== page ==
Police Asset Forfeiture

The new world order is really taking shape. Not only are humans being more conditioned to become robots, we are being slowly conned out of our own rights and liberties. Everything we do and have belongs to the state, providing authorities with more rights to our lives and possessions than we have ourselves. 

About a year and a half ago, NPR reported a story about how police can seize assets even if no laws were broken

That was my first exposure to the concept that allows police to take anything someone owns basically because they can. Typically, police take obvious contraband such as drugs, guns, stolen goods, etc. This policy of “asset forfeiture” takes seizures to a whole new level affecting both people that have broken the law, and people just suspected of having broken a law.  

Why did this come to be?

Forfeiture laws originated with British maritime laws in the 1600s. The government would confiscate goods of any ship suspected of wrongdoing, even for things as basic as not flying the British flag. The concept was picked up in the colonies to enforce taxation efforts, but was basically a dormant practice until prohibition in the 1920s. Now, during our endless drug wars, this concept has grown into full scale legalized robbery.

How is it enforced/carried out?  

As a sort of profit-sharing scam, police restricted by local laws enlist federal authorities to seize personal assets in exchange for some of the assets. Asset forfeiture could be anything suspected of being used in a crime, such as cash from illegal sales, cars used to transport contraband, cars driven by drunk drivers, homes where contraband is stored or sold, etc. As can be imagined, the situation is ripe for abuse.

The infuriating part to most people is that no trial is required to seize goods, just a guess by the investigator that a crime occurred. The defendant needs to prove their own innocence to get goods returned. That is, of course, if the person can afford legal counsel and the courts aren’t also in on the take.

Not only can police seize property based on suspected crimes, they can seize property on associated grounds. For example, if police find someone with a large amount of cash, they can use that as cause to seize other properties or businesses. Or, if someone owns a hotel and a guest sells drugs from one of the rooms, police could extend that to the owner and seize the hotel. The rationale used is that the person is not a suspect, but the property needs to prove itself innocent.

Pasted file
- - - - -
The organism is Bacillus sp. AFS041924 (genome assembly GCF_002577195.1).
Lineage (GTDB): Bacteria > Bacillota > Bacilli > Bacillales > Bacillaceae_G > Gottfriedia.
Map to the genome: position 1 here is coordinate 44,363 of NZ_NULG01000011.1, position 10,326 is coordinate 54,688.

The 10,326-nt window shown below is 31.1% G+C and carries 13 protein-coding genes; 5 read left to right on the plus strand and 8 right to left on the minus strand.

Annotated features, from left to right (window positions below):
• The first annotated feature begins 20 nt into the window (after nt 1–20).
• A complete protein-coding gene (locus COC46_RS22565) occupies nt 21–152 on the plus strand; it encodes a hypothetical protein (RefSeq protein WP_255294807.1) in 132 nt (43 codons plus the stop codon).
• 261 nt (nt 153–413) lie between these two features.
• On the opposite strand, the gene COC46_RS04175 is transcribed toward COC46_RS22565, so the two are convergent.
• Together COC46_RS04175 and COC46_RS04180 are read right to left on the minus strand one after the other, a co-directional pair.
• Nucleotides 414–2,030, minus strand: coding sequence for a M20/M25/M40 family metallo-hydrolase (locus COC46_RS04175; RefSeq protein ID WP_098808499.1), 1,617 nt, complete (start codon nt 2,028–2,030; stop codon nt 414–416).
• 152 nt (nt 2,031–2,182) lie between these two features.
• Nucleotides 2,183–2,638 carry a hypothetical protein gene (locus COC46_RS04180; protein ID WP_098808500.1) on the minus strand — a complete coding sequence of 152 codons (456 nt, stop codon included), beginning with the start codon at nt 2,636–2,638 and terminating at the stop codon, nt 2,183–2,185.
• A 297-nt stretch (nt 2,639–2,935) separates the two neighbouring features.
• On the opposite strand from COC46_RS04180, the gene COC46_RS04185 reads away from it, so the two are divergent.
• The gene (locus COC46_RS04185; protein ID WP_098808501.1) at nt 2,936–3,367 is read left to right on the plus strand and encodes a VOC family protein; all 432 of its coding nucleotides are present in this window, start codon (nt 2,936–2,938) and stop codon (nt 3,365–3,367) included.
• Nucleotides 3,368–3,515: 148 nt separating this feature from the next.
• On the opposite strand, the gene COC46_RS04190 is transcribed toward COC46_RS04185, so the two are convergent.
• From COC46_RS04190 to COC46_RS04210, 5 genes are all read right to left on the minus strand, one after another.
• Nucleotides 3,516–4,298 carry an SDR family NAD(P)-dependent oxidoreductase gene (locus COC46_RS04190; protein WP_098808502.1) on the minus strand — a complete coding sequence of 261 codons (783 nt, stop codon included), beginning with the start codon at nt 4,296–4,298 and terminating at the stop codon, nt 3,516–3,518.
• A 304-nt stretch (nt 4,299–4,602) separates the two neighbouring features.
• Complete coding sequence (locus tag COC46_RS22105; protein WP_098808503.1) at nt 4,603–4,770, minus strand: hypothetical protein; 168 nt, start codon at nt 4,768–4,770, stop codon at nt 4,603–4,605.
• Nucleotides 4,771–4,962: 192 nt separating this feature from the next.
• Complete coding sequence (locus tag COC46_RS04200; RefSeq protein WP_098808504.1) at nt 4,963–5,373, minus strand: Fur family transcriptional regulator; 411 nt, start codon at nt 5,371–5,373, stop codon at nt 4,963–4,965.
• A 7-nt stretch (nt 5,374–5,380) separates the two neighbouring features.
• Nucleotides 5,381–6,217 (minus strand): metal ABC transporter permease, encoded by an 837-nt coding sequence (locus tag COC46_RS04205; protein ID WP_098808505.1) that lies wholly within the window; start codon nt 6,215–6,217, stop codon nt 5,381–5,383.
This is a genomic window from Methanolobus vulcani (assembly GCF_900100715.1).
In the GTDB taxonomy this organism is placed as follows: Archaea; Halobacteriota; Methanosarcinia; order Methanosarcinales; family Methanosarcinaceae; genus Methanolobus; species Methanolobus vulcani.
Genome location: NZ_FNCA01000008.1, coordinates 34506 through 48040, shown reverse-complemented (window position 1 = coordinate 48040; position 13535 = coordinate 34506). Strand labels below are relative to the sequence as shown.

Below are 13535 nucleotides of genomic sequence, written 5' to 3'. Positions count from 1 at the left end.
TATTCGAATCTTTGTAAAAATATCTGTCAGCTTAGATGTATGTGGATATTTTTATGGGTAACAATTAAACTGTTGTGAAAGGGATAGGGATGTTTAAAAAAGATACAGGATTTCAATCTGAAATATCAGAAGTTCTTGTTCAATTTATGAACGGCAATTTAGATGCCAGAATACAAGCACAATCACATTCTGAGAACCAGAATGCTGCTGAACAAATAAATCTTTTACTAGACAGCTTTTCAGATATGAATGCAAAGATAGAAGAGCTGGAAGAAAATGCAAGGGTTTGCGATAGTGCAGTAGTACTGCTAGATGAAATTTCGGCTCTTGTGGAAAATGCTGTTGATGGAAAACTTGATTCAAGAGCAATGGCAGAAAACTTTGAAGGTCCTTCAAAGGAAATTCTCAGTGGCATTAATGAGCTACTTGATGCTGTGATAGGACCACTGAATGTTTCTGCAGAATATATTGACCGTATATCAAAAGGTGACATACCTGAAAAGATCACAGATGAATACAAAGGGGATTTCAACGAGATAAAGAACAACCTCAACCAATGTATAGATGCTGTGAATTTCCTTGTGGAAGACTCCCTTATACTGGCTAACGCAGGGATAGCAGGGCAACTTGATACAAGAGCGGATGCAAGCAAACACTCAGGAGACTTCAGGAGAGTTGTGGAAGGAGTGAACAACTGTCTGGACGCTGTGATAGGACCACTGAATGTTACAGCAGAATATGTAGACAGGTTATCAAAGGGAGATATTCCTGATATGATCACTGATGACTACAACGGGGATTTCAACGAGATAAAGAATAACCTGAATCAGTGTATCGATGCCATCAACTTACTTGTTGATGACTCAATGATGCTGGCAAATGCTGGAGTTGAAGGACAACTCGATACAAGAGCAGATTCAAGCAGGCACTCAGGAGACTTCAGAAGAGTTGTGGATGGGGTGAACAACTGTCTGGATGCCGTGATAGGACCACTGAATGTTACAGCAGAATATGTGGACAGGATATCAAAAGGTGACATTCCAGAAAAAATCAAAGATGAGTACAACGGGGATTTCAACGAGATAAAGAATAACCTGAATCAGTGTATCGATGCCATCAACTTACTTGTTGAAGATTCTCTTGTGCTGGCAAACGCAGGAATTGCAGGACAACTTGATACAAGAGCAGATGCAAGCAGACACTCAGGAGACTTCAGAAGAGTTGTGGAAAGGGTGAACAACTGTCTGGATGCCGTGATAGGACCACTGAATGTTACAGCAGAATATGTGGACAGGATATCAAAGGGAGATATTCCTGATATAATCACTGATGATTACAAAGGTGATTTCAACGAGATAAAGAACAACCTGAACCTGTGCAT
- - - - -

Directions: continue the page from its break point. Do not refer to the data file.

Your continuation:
A Philadelphia family was completely uprooted by this practice. When a man was suspected of selling prescription pills, the district attorney seized the house forcing his wife and three kids into a motel, then the woods, then a relative’s house, until they finally were able to rent an apartment. Eventually, the wife could not continue making both rent and mortgage payments, so the house was foreclosed. After her house was gone, the DA then dropped the case against her. Another year and a half later, the husband finally went to trial resulting in somewhat of a controversial conviction. The part that really stings is that the police who took over the house had their own track record of abuse of power and drug dealing within the department.

There is literally no way to trust anyone.  

At a birthday gathering at the Contemporary Art Institute of Detroit, police conducted a commando-style raid based on an old law targeting speakeasies. Forty people were forced to the ground, ticketed and had their property, including cars outside, confiscated. Nothing illegal occurred and the charges were dropped, but cars remained in impound for as long as a year until the owners paid to get them back.

The ACLU filed a lawsuit for the victims and a US District Court judge determined the patron’s Fourth Amendment rights were violated. That is, a person can’t be arrested and stripped of possessions simply for being present where an alleged illegal activity has happened. Moreover, the judge found that Detroit police had a pervasive practice of attaining property.

Kids’ lives uprooted, futures endangered, families broken apart, businesses closed, innocent people targeted, communities scared… all under the guise of serving and protecting. The stories go on and on, read them all day long with a simple Google search. John Oliver did a comical analysis of the practice in a 2014 episode of Last Week Tonight.

Last year, Attorney General Holder put a stop to local and state police seizures without evidence of a crime. Apparently, the program has been revived to an even greater extreme. In Oklahoma, police have electronic devices to read bank cards to seize any assets at any traffic stop for any reason without any proof.

The question of what to do about this is about as hard to ask as it would be to answer or change. Clearly, policies need to be established on what authorities are allowed to do with seized goods. Removing conflicts of interest would be the first step in not having random innocent people targeted. To start with, the burden of proof needs to be placed onto law enforcement rather than a material item. And, very significantly, there needs to be a nonpartisan method of providing all victims ample opportunity and representation to fight back against such ruthless practice.

Law enforcement and criminal justice is supposed to be about keeping the peace and reducing crime. Nothing about civil asset forfeiture does that. This is simply a cash cow ripping people off. Certainly, destroying people’s lives is not helping them or keeping peace. Extortion is all the more this is, at best.  At the worst, it’s a forfeiture of human rights and liberties.

Written By Guest Writer Daniel Myrick


Photo by U.S. Marshals Service


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